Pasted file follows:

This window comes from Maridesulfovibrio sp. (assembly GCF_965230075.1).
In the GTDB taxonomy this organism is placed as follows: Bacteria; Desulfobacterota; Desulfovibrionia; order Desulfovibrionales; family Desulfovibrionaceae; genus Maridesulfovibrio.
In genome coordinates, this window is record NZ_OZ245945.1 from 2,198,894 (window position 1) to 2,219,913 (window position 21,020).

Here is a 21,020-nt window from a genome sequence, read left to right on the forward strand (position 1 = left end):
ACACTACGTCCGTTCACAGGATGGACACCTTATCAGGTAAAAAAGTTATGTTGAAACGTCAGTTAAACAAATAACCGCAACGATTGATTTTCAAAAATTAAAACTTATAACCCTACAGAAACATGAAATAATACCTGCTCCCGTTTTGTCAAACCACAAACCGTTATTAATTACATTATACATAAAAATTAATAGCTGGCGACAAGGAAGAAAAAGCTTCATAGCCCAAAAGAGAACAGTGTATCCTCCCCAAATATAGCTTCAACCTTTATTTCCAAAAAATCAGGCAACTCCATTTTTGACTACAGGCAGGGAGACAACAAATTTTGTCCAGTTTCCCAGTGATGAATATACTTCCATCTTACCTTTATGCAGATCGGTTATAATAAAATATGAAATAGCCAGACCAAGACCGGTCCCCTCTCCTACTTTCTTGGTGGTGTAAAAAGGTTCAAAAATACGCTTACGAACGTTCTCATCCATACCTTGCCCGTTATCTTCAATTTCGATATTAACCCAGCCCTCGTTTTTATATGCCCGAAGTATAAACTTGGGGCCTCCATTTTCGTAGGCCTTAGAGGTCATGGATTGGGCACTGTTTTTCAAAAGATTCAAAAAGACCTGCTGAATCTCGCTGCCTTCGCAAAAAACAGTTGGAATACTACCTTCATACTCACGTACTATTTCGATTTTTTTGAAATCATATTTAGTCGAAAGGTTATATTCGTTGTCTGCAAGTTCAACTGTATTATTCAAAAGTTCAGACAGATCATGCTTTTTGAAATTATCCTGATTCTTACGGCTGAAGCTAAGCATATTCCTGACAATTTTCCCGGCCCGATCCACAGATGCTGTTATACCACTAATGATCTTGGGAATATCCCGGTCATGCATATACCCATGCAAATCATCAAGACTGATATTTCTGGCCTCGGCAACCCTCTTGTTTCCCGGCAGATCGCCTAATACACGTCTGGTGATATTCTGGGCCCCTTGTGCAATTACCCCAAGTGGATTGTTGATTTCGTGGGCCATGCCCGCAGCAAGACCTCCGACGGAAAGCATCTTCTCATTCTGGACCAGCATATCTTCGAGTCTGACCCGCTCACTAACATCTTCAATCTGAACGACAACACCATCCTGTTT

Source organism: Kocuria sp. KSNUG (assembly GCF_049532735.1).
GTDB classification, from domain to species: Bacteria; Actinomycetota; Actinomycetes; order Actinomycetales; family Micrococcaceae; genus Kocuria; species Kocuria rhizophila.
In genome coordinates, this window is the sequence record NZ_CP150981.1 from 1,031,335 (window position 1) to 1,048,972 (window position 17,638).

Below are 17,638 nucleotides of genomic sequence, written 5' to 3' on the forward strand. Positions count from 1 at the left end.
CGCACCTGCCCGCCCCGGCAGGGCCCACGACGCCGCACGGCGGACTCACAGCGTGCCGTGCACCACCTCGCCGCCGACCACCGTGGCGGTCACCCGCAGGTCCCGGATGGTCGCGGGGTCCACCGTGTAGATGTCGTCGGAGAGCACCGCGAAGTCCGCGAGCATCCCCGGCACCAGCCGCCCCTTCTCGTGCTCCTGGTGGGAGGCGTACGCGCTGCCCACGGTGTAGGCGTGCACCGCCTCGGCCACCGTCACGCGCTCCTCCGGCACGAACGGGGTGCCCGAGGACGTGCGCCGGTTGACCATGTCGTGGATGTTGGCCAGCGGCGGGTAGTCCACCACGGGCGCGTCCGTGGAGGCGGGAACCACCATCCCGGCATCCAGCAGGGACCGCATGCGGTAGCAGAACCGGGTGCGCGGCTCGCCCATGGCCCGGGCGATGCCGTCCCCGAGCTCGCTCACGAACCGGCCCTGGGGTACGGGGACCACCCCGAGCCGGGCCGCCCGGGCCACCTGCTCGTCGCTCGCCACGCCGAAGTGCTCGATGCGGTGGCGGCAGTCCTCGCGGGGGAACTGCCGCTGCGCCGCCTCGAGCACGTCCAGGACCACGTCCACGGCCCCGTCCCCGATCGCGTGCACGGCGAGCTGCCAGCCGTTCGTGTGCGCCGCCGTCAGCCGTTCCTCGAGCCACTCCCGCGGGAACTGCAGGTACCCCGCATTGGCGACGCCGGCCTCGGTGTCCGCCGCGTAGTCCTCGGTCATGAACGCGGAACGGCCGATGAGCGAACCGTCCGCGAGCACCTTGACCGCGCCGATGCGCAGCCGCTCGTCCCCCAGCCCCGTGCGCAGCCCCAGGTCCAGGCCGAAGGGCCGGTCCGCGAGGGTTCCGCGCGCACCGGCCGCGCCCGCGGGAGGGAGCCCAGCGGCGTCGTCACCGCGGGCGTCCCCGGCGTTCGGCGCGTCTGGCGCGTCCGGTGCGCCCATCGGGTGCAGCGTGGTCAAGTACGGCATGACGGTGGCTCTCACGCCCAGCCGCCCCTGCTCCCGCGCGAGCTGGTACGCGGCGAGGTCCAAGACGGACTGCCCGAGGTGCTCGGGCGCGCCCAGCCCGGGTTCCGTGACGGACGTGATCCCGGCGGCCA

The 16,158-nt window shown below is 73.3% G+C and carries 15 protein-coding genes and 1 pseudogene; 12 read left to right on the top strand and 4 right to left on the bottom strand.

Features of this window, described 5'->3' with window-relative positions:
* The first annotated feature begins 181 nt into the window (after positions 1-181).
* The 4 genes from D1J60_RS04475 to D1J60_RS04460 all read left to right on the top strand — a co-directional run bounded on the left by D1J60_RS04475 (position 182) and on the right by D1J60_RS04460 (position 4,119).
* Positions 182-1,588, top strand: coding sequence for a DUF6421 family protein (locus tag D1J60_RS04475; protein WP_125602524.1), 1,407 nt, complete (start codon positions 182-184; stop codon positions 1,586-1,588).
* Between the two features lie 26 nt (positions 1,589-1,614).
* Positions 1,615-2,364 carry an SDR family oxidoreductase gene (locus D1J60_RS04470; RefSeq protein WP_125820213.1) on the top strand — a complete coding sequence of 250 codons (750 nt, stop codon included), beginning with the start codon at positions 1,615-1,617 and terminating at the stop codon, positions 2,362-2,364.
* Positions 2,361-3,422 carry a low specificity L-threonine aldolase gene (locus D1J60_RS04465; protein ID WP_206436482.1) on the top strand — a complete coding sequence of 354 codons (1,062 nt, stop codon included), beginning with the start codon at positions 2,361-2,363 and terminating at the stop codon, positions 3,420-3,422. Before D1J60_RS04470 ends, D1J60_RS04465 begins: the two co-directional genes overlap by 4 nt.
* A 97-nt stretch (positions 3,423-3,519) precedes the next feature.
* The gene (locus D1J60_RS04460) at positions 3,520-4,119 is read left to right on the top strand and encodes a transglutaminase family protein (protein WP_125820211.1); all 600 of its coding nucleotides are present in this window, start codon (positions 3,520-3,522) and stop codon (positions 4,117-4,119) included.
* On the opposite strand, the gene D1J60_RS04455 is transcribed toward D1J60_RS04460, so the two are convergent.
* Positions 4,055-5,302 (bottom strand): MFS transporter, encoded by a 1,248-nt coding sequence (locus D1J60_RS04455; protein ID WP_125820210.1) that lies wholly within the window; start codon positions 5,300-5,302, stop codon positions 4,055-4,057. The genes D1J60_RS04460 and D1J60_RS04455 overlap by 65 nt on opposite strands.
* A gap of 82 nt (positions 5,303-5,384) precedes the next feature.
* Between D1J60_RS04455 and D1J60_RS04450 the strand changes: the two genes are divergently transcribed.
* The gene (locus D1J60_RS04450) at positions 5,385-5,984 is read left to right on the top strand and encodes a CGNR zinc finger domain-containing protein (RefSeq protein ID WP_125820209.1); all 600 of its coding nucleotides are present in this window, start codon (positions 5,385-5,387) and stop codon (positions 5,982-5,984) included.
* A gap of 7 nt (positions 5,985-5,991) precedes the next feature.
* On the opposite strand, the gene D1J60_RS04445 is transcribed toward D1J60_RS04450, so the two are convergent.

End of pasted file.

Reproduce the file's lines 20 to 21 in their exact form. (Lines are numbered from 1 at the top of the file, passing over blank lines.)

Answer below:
* The gene (locus D1J60_RS04460) at positions 3,520-4,119 is read left to right on the top strand and encodes a transglutaminase family protein (protein WP_125820211.1); all 600 of its coding nucleotides are present in this window, start codon (positions 3,520-3,522) and stop codon (positions 4,117-4,119) included.
* On the opposite strand, the gene D1J60_RS04455 is transcribed toward D1J60_RS04460, so the two are convergent.